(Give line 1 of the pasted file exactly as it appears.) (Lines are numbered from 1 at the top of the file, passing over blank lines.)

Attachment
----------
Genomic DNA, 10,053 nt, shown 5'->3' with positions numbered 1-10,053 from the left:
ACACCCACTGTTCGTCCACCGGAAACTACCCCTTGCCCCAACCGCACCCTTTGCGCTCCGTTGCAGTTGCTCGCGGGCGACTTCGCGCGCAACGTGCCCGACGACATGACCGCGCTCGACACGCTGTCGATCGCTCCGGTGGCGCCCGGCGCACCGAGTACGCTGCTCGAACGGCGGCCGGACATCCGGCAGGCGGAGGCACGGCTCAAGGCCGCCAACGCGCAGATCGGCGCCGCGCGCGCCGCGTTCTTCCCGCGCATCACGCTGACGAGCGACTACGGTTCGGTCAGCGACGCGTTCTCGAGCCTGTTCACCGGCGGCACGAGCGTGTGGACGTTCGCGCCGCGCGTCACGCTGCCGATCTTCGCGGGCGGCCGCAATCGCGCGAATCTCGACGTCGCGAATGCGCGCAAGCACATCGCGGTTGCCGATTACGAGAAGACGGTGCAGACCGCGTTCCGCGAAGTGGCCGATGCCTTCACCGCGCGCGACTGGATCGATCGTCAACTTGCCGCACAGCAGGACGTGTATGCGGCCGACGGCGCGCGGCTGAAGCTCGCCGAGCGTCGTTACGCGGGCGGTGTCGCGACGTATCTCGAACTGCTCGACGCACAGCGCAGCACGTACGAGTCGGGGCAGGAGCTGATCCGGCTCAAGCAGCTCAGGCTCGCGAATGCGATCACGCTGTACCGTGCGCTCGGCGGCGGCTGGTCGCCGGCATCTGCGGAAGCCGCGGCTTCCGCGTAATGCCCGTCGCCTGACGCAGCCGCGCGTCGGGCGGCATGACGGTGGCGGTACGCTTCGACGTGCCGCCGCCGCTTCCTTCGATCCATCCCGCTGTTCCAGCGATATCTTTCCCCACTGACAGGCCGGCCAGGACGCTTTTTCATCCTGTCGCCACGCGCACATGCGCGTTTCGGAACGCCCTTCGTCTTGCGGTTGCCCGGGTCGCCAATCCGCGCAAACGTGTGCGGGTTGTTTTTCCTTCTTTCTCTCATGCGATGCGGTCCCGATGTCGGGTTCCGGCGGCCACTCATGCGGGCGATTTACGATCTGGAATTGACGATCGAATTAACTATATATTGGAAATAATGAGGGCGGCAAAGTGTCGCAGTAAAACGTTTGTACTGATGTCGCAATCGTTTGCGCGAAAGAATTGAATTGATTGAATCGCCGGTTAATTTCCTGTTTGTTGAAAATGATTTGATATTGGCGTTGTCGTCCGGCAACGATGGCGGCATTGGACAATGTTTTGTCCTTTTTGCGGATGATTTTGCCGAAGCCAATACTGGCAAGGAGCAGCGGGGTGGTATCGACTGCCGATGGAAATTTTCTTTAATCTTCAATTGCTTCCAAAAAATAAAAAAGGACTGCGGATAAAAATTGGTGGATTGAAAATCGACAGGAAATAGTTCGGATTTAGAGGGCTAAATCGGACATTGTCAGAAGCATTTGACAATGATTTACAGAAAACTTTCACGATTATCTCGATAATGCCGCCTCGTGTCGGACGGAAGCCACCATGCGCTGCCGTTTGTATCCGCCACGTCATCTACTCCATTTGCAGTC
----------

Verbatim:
Genomic DNA, 10,053 nt, shown 5'->3' with positions numbered 1-10,053 from the left: